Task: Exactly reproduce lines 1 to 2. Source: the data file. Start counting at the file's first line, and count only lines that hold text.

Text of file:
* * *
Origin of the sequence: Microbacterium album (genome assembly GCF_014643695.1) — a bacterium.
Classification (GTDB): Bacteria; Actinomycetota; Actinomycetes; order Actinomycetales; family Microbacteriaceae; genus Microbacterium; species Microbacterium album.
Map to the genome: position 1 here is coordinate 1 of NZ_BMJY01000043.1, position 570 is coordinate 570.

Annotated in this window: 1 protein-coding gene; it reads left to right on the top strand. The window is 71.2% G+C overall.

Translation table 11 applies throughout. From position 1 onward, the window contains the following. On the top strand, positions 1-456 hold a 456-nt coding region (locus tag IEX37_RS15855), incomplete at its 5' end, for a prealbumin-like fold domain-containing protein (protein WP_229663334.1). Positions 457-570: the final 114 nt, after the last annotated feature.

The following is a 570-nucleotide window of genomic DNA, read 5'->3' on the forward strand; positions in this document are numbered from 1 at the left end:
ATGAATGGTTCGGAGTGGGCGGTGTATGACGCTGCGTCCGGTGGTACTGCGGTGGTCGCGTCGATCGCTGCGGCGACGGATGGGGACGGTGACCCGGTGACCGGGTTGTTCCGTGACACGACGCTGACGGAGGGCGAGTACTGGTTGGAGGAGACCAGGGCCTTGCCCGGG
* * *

Origin of the sequence: Microbacterium album (genome assembly GCF_014643695.1) — a bacterium.
Classification (GTDB): Bacteria; Actinomycetota; Actinomycetes; order Actinomycetales; family Microbacteriaceae; genus Microbacterium; species Microbacterium album.